The first Rugby League game I watched was Salford against Featherstone. John Newlove was stand-off for Rovers. The way he was throwing the ball around – I’d never seen anything like it. On the other side, Kenny Gill was doing the same. I’d never seen that kind of rugby.

I played against the best players in English Rugby League. Every club was full of top players, not like today – I’m sorry lads. It was so tough too. Sometimes there were fights in the tunnel before a game. You’d go to Warrington to play against Alex Murphy and to stir it up with the late Dave Chisnall. What a player Dave was – he got their whole pack going. You don’t see prop forwards sidestep like that now. Then you’d go to Bradford and face one of the Van Bellens and big Bill Ramsey. I used to be frightened.

Roger Millward was amazing. He used to give Phil Lowe these Exocet-missile passes. Phil used to run between the centre and wing, but it all depended on Roger getting the pass right. When he did, there was no stopping Phil.

Leeds had Syd Hynes, Les Dyl, John Atkinson and Alan Smith – what a team! Arthur Keegan was a brilliant fullback at Bramley. The man I hated to play against was Jack Austin, who played for various Yorkshire sides. I left him for dead once on the outside. Then, and I don’t know why, I ran back into him, and he knocked me back where I’d come from. Vinnie used to go mad with me!

Then there was Ken Senior at Huddersfield. He could fly. He’d run alongside and just push me into touch with a big smile on his face. I learned how to get the better of him in the end.
I’ve already mentioned Keith Fielding. He was faster than Offiah. Peter Smethurst went to watch Salford play Warrington a week before we played them. In the dressing room before the game, he kept warning me about Keith. Salford had the quickest and best back line with Paul Charlton, Maurice Richards, David Watkins, Chris Hesketh, Keith Fielding, Ken Gill and Peter Banner, although I think Leeds probably ran them close.

We played at Widnes one day with Geoff Aspinall, a young hooker. A scrum broke up and suddenly Geoff went flying through the air. Big Jim [Mills] had done him. He didn’t even get sent off – they’d be calling it assault today! People were afraid of him. I’ll never forget our entire Wigan team turn their backs with Big Jim just waiting for someone to take him on. Jim actually saved me from getting locked up once. I got a taxi to his nightclub but was blind drunk and didn’t have the fare. Jim came out and paid it for me just as the driver was going to call the police. I was very grateful for that. These guys are so sweet off the field!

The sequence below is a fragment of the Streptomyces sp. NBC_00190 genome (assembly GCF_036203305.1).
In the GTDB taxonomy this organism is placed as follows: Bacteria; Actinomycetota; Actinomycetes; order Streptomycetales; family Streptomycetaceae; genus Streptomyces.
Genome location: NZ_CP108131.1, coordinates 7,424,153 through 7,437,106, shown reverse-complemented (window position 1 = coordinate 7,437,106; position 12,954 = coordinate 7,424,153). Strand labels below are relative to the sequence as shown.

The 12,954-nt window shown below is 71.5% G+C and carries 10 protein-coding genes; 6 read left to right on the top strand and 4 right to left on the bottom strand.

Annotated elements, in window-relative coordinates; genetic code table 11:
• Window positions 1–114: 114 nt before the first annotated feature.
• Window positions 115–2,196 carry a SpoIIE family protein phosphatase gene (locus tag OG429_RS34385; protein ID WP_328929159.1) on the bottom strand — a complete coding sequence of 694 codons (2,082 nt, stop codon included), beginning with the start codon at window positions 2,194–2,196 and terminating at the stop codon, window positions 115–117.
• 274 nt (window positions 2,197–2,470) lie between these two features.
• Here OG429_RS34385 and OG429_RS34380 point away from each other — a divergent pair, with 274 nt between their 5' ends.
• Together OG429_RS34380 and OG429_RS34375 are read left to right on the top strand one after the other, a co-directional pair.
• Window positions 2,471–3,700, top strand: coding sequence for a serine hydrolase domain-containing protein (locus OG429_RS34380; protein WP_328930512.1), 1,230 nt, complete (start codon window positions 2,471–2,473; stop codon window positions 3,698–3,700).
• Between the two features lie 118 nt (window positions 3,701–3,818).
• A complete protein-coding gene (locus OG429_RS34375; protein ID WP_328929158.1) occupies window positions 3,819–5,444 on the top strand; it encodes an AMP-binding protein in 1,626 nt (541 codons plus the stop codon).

You also played for Swinton and Oldham.

Swinton was a disaster, and I don’t even remember much about it. But I loved playing with Alan McCurrie, Mick Morgan and Flash Flanagan at Oldham. There was Ray Ashton, Mick Worrall and Andy Goodway too, all very good players. Alan, Mick and I liked to think we invented the inside pass, but Alan would always spoil it by shouting my name so loudly that everyone knew what we were going to do! Mick still let it go one day in a game against Widnes. “Bollocks to this,” I thought, “I’m gonna get killed here,” so I went to the other side and Mick still let the ball go. Alan went mad. “Did you not see four of them coming for me?” I asked.

I disappeared for two days, getting pissed. I didn’t go to training. Oldham went mad. When Frank Myler was away, coaching the 1984 Lions Tour, the ‘A’ team coach was shouting and screaming and trying to show me up. If Frank or Mick or Alan shouting, I took it seriously, but not this fella. So I walked out and only went back when Frank was back from the tour and had one of my best seasons. In one game at Widnes, I was kicked on the knee. Joe Lydon told me to stay down. The bone was sticking out. I pushed it back in and carried on.

We played Castleford in the Challenge Cup in February ‘85. All the football games were off due to snow, and I assumed ours would be and went to the pub the night before. Suddenly the game was switched from Watersheddings to Oldham Athletic where there was under-soil heating, but they couldn’t get hold of me as I was in the pub! I had to play with a terrible hangover. It wasn’t pretty. They obviously knew what I’d done, and they told me I was finished. I was going to retire at the end of the season because of my knee. I accepted their decision. It was understandable.

Anyway, all I want to say is it was great playing Rugby League against all those great players, and if wasn’t for Vinnie and Frank, I wouldn’t have been in the World XIII and or won player-of-the-month awards.